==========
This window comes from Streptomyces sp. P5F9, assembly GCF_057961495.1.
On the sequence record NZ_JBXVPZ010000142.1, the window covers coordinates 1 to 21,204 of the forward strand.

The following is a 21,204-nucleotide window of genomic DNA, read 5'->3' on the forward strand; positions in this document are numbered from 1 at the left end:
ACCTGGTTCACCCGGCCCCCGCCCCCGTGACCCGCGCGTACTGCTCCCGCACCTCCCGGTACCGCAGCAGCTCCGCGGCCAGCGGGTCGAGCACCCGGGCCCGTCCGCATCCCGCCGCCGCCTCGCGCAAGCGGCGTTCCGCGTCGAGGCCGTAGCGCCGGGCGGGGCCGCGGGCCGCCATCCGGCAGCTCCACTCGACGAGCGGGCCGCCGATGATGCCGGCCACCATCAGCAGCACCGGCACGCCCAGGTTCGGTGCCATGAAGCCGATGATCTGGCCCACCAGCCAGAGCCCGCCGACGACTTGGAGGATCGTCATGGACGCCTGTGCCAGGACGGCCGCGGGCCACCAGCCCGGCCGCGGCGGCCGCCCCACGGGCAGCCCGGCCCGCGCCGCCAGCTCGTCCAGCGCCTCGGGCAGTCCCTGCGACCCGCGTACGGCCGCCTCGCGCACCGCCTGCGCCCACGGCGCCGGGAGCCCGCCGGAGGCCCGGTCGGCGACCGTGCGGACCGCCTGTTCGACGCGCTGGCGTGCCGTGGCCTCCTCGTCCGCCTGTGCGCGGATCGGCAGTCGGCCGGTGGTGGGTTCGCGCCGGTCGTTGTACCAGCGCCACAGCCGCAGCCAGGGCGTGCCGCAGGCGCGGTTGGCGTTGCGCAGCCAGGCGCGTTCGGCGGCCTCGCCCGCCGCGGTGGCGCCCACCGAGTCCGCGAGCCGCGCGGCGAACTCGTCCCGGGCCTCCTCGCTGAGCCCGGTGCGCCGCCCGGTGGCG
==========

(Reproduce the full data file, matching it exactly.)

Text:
This window comes from Streptomyces sp. P5F9, assembly GCF_057961495.1.
On the sequence record NZ_JBXVPZ010000142.1, the window covers coordinates 1 to 21,204 of the forward strand.

The following is a 21,204-nucleotide window of genomic DNA, read 5'->3' on the forward strand; positions in this document are numbered from 1 at the left end:
ACCTGGTTCACCCGGCCCCCGCCCCCGTGACCCGCGCGTACTGCTCCCGCACCTCCCGGTACCGCAGCAGCTCCGCGGCCAGCGGGTCGAGCACCCGGGCCCGTCCGCATCCCGCCGCCGCCTCGCGCAAGCGGCGTTCCGCGTCGAGGCCGTAGCGCCGGGCGGGGCCGCGGGCCGCCATCCGGCAGCTCCACTCGACGAGCGGGCCGCCGATGATGCCGGCCACCATCAGCAGCACCGGCACGCCCAGGTTCGGTGCCATGAAGCCGATGATCTGGCCCACCAGCCAGAGCCCGCCGACGACTTGGAGGATCGTCATGGACGCCTGTGCCAGGACGGCCGCGGGCCACCAGCCCGGCCGCGGCGGCCGCCCCACGGGCAGCCCGGCCCGCGCCGCCAGCTCGTCCAGCGCCTCGGGCAGTCCCTGCGACCCGCGTACGGCCGCCTCGCGCACCGCCTGCGCCCACGGCGCCGGGAGCCCGCCGGAGGCCCGGTCGGCGACCGTGCGGACCGCCTGTTCGACGCGCTGGCGTGCCGTGGCCTCCTCGTCCGCCTGTGCGCGGATCGGCAGTCGGCCGGTGGTGGGTTCGCGCCGGTCGTTGTACCAGCGCCACAGCCGCAGCCAGGGCGTGCCGCAGGCGCGGTTGGCGTTGCGCAGCCAGGCGCGTTCGGCGGCCTCGCCCGCCGCGGTGGCGCCCACCGAGTCCGCGAGCCGCGCGGCGAACTCGTCCCGGGCCTCCTCGCTGAGCCCGGTGCGCCGCCCGGTGGCG